Bexar County wins latest court battle against Gov. Abbott, keeping mask mandates in place — for now

Ruling comes day after Texas Supreme Court reversed judge’s previous order against Abbott’s executive order

SAN ANTONIO – Bexar County’s mask mandate for public schools is allowed to remain in effect after the latest in a back-and-forth court battle between the county and Texas Gov. Greg Abbott.

Just one day after the Texas Supreme Court lifted a temporary restraining order that allowed for Bexar County’s mask mandate last week, 57th Civil District Court Judge Toni Arteaga ruled in favor of the county again on Monday.

“I’m aware of the importance of this decision and, as before, I don’t take it lightly,” Arteaga said. “My thoughts continue to be with those children in our schools who don’t have access to the vaccine but must attend school coupled with the dire situation right here in Bexar County hospitals.”

The ruling grants a temporary injunction that prevents the enforcement of Abbott’s executive order that barred local governments from issuing coronavirus-related mandates. The Texas Supreme Court’s ruling allowed for injunction hearings to continue in Bexar and Dallas counties.

Like the order granted last week, the latest ruling is likely to be appealed by the governor and Attorney General Ken Paxton. The mask mandate on public schools and city employees will remain in effect until the trial is scheduled, unless higher courts reverse the decision before then.

In their closing arguments, lawyers representing Bexar County relied on testimony from local officials, who painted a grim picture of what frontline responders are facing during the latest coronavirus surge fueled by the delta variant.

“The city and county both face a situation where, unless they do everything they can to curb the increase in cases, the health care system is threatened to be overwhelmed ... and the city is struggling to provide essential services including ambulance, fire and other services that members of our community rely on every day,” said attorney Bill Christian, who represented the City of San Antonio.

The state’s attorney, Assistant Attorney General Kimberly Gdula, argued that local officials would be violating state law by issuing orders that conflict with Abbott’s executive orders. The governor is granted broad power through the Texas Disaster Act, she said.

“This court is not the forum for a policy debate regarding masks,” Gdula said. “Plaintiffs have made it clear today that they have opinions about masking policy. But this court can only address legal questions.”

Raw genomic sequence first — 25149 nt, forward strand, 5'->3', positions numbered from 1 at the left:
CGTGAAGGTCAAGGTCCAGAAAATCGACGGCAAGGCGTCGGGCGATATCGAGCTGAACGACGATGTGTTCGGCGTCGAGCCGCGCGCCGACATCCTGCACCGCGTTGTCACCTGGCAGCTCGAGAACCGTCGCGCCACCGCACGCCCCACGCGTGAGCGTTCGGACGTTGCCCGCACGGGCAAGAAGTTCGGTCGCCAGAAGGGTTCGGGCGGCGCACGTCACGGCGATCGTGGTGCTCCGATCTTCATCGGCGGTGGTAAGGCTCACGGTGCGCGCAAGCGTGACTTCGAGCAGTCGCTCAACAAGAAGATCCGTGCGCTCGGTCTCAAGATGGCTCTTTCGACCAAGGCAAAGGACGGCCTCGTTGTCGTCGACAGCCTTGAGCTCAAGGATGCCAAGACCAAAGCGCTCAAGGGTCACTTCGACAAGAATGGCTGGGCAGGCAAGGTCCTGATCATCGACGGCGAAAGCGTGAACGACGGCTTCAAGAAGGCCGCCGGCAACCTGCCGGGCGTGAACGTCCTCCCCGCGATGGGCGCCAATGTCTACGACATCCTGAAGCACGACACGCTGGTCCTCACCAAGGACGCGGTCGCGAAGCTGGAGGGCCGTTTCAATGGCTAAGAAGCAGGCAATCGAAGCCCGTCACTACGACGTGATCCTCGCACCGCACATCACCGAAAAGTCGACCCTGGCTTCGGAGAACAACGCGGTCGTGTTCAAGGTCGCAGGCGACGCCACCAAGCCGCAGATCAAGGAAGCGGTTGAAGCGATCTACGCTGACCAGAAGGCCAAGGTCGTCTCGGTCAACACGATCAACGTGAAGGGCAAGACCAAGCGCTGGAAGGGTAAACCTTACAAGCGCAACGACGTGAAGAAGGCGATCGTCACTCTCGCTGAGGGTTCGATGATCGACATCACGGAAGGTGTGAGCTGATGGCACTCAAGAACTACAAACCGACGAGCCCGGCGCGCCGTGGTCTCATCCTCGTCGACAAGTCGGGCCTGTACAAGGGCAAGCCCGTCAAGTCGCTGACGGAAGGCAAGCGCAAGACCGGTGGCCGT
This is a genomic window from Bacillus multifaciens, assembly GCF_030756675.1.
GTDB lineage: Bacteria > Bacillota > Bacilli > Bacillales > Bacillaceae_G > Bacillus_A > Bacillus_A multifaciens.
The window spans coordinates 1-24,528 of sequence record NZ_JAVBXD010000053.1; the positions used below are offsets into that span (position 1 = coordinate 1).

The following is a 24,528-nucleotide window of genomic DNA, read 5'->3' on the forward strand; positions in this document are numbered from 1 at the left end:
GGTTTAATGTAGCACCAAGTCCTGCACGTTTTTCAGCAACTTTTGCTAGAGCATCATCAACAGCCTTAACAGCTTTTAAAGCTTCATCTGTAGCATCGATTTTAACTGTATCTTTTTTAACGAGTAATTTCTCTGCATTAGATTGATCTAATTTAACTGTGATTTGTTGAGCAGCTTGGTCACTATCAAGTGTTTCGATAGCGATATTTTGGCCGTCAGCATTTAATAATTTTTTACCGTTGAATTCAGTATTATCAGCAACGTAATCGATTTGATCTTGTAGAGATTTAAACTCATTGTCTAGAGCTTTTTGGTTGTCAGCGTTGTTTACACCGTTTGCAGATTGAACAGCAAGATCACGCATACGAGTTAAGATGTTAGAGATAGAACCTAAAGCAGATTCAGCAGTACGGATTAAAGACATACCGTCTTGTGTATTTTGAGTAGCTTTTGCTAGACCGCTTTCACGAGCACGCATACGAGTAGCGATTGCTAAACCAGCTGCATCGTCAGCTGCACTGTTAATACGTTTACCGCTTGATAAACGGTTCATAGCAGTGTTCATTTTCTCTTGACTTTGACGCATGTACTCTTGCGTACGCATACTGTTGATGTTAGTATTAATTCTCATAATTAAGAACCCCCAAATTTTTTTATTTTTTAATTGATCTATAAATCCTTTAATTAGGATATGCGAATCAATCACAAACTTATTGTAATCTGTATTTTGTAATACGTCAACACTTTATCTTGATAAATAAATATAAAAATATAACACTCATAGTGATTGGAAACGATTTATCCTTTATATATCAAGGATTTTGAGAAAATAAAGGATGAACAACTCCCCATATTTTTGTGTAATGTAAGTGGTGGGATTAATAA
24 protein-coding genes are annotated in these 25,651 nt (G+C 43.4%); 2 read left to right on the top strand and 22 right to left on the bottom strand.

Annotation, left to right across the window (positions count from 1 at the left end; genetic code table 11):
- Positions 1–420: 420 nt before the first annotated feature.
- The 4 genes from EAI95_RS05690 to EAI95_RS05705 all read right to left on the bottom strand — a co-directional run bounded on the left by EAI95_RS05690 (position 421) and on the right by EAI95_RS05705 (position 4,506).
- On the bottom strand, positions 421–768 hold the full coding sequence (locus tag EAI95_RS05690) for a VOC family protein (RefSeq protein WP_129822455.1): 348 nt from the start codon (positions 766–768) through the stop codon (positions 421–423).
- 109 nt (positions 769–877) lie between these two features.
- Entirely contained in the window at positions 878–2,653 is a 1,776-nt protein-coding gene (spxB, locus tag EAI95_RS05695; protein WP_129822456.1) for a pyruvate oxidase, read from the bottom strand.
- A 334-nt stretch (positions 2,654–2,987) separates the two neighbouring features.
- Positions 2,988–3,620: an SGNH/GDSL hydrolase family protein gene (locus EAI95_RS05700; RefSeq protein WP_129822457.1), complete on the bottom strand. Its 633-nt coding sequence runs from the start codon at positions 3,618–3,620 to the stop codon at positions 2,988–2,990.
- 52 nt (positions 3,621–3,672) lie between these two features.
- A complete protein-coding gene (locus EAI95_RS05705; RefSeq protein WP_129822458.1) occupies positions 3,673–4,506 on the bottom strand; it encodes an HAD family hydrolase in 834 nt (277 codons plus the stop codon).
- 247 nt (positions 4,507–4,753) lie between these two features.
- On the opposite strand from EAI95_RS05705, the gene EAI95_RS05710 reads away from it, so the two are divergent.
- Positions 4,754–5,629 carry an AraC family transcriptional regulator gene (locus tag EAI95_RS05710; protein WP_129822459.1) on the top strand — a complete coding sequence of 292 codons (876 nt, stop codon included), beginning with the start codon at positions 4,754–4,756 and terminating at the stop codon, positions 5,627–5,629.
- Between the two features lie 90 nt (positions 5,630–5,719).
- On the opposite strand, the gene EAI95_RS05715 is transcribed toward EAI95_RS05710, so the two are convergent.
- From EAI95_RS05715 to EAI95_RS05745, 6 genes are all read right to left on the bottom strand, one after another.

San Antonio Mayor Ron Nirenberg said he was pleased with the ruling on Monday.

“Regardless of the eventual outcome in court, every day that our unvaccinated children are protected at school by masks is a win for the entire community,” Nirenberg said.

Local officials said they expect the state to appeal the ruling and are ready to defend it in court.

Health care staffing crisis

In the morning, Metro Health Medical Director Dr. Junda Woo was the first witness called to testify by city and county attorneys. Woo described a staffing crisis in her testimony, which detailed the severity of the current situation.

“I worry we’re going to break our health care system,” Woo said. “I think the level of burnout and anger that I see among health care providers who I’ve known for years is at levels I’ve never seen before. We can’t keep asking people to do this over and over again.”

While COVID-19 hospitalizations are lower in Bexar County than the record highs seen at the beginning of the pandemic, hospital staffing levels are down by about 1,600 health care workers, Woo said.

“We don’t have enough staff in our hospitals right now, so it doesn’t do any good to just have beds there are available,” Woo said. “There are available beds, there are available ventilators but there’s not a human being there to care for a person, so those beds and ventilations are not being used.”

As a result, 93% of hospital beds were occupied as of Friday, according to the city and county’s COVID-19 dashboard, putting extreme stress on hospitals.

Pediatric hospitals are also seeing a surge due to COVID-19 and Respiratory Syncytial Virus, a virus that is usually seen more during the winter. As children return to in-person instruction, some schools have already reported more COVID-19 cases than the previous school year.

The transmission of both of those viruses would be curbed by a mask mandate for schools, Woo testified.

San Antonio City Manager Erik Walsh testified about the strain placed on city staff and services due to the surge of COVID-19.

Walsh said the city was without an ambulance for nearly 30 minutes on Thursday due to an extremely high number of COVID-19 calls and hospitalizations.

Without curbing infection levels, Walsh worries that more city services could be affected or interrupted. That could include police and fire services, trash pickup, airport operations and public library functions.

“Everything we do is geared toward an element of community service and all those could be impacted,” Walsh said.

The judge also heard from Bexar County Manager David Smith and Edna Coleman, who testified in favor of the mandate. Coleman’s husband, Kyle Coleman served as Bexar County’s emergency management coordinator before he died of COVID-19.

The state’s sole witness in the hearing was Michelle Means, a mother who lives in Bexar County. Means said that she only sent her children back to in-person instruction because she thought they would not be required to wear masks. She likened the news of the mask mandate to getting “punched in the stomach.”

“I agree with the governor that I’m in the best position to make decisions for my family,” Means said.


About the Author:

Fares Sabawi has been a journalist in San Antonio for four years. He has covered several topics, but specializes in crime, courts, open records and data visualization.